The “right” people heard the Velvet Underground: CAN, The Stooges, Jimi Hendrix, Sonny & Cher, David Bowie, Bob Dylan, The Rolling Stones, New York Dolls, Television, Patti Smith, Roxy Music, The Fall, Sonic Youth, The Modern Lovers, The Voidoids (particularly Robert Quine), Rocket From the Tombs, and yes even The Doors (to name a few).

The Velvet Underground seem to paint a dark vision of the world. It still is one good enough to suggest limitless possibilities. They glorify the hopes and aspirations of fundamental aspects of urban life. Even on “The Black Angel’s Death Song” the Velvets’ music was free and uplifting, as Reed sings: “choose to choose.” They didn’t just hope and dream, but took action to make things better through their music. The Velvets’ intellectual and arty approach goes beyond some peoples’ patience or taste. This isn’t to say the Velvets are an elitist music, quite the contrary. The Velvet Underground completely identify with a section of society. Their broad, non-directional approach holds up better than lesser, narrow-minded music. Indifferent to a society that refused to accept them, their sound progressed. Anyone not satisfied accepting the world at wholesale face value will have a strong inclination to like the Velvets.

Actually, White Light/White Heat may (repeat: may) be the better album, but this one was first. This album dared into the unknown. The audacity to release this record is itself the very essence of rock ‘n’ roll.

The Velvet Underground weren’t just some band that made interesting music. They were heroes–and a heroine or two. It was against monumental odds that they created music. The Velvet Underground were, like Karlheinz Stockhausen would say, the esoteric fringe where the arts now live. It wasn’t just that they had a limited following, lots of people hated them! Without Andy Warhol, the Velvet would have had to pack it up after about five concerts for lack of anywhere to play or record. But that wasn’t what happened. The Velvets did it. They made this lasting document that ultimately did change the world.

The Velvet Underground – White Light/White Heat

White Light/White Heat

The Velvet UndergroundWhite Light/White Heat Verve V-5046 (1968)

White Light/White Heat is an album that demands, but also teaches, a most elemental understanding of rock ‘n’ roll. In spite of its demands, it also opens up limitless possibility. It writhes not in perfection but realization. A cerebral work of great complexity, White Light/White Heat is a very important creative turning point in the history of rock music. The Velvet Underground nullified prior rock conventions in making the loudest album possible. What they left in their wake was a new world where a specifically urban rock ‘n’ roll ideal could begin to truly realize itself.

This is the album that assured John Cale a place in rock ‘n’ roll heaven. He won the Battle of “Sister Ray” (rock’s greatest cutting session) because he had the loudest amp. But his organ solo on “Sister Ray” is something more. His minimalist keyboard pounding swaggered and twisted its way into rock ‘n’ roll lore.

Lou Reed played a customized super-guitar that was nothing short of a necessity. Reed had his 12-string hopped up with about seven pickups (one even borrowed off bandmate Sterling Morrison’s guitar!). Solos on “I Heard Her Call My Name” (recalling Edgar A. Poe’s The Raven) and “Sister Ray” are not trippy peace/love fare. They are original and timeless. Songs telling of amphetamine rushes, hallucinations and murderous orgies don’t shy away from any subjects. Call them goth drug vampires or whatever, it is indisputable that the Velvets had an unbelievably deep and inclusive understanding of the nature of their medium. The dark ambiance of it all was at bottom more optimistic than cynical.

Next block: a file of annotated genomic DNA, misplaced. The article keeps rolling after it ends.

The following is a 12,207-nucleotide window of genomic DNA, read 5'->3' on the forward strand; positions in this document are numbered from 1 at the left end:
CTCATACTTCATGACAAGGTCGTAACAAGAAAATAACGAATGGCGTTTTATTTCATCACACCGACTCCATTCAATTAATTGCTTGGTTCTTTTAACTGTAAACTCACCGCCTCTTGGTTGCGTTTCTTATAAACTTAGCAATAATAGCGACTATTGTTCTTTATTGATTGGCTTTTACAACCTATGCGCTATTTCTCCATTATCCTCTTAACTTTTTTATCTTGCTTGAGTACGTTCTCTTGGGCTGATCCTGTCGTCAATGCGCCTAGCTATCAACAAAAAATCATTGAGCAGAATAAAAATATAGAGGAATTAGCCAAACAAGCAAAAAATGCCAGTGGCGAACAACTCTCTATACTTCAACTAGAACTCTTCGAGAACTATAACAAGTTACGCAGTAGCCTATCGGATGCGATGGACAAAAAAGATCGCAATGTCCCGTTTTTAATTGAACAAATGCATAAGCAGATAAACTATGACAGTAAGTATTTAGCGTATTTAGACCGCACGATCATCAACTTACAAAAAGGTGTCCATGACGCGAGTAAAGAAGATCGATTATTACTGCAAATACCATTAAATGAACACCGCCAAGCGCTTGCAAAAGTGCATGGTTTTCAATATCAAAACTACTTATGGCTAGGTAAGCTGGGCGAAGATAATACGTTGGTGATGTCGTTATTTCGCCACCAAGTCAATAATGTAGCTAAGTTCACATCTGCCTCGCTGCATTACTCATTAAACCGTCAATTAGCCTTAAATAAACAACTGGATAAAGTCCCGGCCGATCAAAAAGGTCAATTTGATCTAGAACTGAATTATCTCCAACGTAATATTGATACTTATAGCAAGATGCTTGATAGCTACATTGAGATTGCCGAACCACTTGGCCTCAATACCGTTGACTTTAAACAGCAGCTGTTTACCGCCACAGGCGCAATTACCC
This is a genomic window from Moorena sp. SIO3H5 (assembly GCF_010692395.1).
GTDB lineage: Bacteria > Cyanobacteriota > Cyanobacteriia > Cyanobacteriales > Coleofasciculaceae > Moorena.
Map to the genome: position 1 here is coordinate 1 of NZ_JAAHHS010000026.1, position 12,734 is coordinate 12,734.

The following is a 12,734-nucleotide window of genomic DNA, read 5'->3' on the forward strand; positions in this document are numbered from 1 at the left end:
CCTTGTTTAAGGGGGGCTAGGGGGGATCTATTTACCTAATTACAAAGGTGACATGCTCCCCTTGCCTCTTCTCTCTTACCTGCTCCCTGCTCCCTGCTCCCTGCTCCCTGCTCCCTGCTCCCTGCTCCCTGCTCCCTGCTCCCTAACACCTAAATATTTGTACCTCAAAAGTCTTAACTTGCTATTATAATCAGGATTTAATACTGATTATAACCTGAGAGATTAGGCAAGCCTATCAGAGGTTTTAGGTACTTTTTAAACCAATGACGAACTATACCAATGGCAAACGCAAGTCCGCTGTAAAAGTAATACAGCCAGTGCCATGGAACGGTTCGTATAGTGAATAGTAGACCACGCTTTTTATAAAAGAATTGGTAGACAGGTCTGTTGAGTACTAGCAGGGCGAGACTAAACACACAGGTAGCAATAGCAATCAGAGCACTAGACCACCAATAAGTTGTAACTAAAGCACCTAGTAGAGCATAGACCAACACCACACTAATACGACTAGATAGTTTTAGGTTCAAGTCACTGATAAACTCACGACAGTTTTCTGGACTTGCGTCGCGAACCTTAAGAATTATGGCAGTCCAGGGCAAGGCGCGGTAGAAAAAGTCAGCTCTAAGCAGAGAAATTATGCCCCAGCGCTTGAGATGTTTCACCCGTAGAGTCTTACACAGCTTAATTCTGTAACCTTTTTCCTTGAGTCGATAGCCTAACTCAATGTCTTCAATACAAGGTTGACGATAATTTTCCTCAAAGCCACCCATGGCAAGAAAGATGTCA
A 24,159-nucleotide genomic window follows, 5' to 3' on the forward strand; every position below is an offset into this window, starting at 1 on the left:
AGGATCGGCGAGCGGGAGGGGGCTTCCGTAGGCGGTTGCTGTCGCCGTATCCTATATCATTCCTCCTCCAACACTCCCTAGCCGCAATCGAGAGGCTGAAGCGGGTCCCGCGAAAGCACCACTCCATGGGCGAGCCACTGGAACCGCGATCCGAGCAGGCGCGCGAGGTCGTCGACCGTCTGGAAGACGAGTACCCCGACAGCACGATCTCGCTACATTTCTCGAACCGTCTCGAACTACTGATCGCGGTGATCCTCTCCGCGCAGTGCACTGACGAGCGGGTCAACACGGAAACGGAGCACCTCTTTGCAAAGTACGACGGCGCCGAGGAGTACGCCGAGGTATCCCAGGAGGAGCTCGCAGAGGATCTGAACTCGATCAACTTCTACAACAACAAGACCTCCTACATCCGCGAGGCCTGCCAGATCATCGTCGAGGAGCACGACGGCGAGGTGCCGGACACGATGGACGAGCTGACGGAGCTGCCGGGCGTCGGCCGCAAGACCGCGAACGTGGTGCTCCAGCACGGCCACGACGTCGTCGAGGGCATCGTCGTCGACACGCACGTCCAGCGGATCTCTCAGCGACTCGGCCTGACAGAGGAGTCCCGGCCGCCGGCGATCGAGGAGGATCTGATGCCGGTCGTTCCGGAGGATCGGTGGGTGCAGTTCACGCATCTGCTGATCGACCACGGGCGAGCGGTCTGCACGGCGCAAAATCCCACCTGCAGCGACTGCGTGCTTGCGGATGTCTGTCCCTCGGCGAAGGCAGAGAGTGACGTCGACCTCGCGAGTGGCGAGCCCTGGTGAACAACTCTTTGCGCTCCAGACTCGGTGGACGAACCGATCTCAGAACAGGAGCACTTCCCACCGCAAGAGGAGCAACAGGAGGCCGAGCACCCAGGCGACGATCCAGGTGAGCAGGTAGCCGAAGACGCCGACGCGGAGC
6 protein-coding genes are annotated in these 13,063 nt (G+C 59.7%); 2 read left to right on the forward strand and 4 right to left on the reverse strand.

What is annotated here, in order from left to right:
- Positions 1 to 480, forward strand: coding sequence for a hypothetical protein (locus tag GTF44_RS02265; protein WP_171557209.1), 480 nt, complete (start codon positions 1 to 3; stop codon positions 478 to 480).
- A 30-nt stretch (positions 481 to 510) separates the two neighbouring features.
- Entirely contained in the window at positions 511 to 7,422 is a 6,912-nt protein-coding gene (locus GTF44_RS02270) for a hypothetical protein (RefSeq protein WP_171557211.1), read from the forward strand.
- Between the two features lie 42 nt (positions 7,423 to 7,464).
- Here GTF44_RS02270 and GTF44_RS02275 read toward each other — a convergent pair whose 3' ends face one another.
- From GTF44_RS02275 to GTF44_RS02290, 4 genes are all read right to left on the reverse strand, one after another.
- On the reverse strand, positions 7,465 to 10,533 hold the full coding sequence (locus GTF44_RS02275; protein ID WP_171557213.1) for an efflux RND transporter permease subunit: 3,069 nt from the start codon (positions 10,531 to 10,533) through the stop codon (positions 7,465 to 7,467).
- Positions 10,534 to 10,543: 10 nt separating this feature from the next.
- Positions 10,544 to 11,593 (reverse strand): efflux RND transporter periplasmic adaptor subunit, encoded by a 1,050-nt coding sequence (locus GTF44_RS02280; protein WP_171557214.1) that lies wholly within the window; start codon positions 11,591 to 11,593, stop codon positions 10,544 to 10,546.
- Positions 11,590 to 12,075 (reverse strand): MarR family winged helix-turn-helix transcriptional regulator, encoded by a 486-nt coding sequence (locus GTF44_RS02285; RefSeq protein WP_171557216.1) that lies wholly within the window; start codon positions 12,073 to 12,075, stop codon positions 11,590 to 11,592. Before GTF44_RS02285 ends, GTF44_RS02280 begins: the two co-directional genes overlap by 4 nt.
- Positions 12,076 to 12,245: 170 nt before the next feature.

White Light/White Heat is almost a live album by its off-handed and raw nature. Yet, that is exactly what makes it great. It is the closest example of what the Velvets in their prime sounded like live. Any refinements would spoil the divine noise they created. White Light/White Heat is also what any future guitar-rock must be judged against. This is the prefect soundtrack for a real revolution. It’s no wonder Václav Havel named Czechoslovakia’s Velvet Revolution after the band as he did.

Lester Bangs said the Velvets “invented the Seventies.” This only partially explains them. It was as if The Velvets slew the great beast guarding the inner circle of illumination. Here was a band having some new relationship with their instruments. They were not a bunch of depraved punks working solely with forbidden forms. Shattering the dogma still remaining in rock ‘n’ roll, the Velvet Underground questioned every rule previously deemed inviolable, in a genre that already seemed premised on breaking from convention. No amount of shock value could do anything for an album of this ilk.

The Velvets made something that lasts because of its philosophical premise. Music could be more than previously conceived; and it could do it with less. The immediacy is paradoxically the enduring quality. The urges and desires thumping to Moe Tucker’s drum heartbeats are the stuff that sustains it. No routine survives. Maybe it’s not enough to say that White Light/White Heat breaks conventions. It provides somewhat of a guide. It points you in a direction along an axis you never knew existed.

It takes a journey to the edge to properly stupefy yourself with existence. This is the album to take you there, to that edge. The one True musical Statement does not exist. White Light/White Heat, however, is a singular assertion. Sell a kidney if you have to, but you must get this album.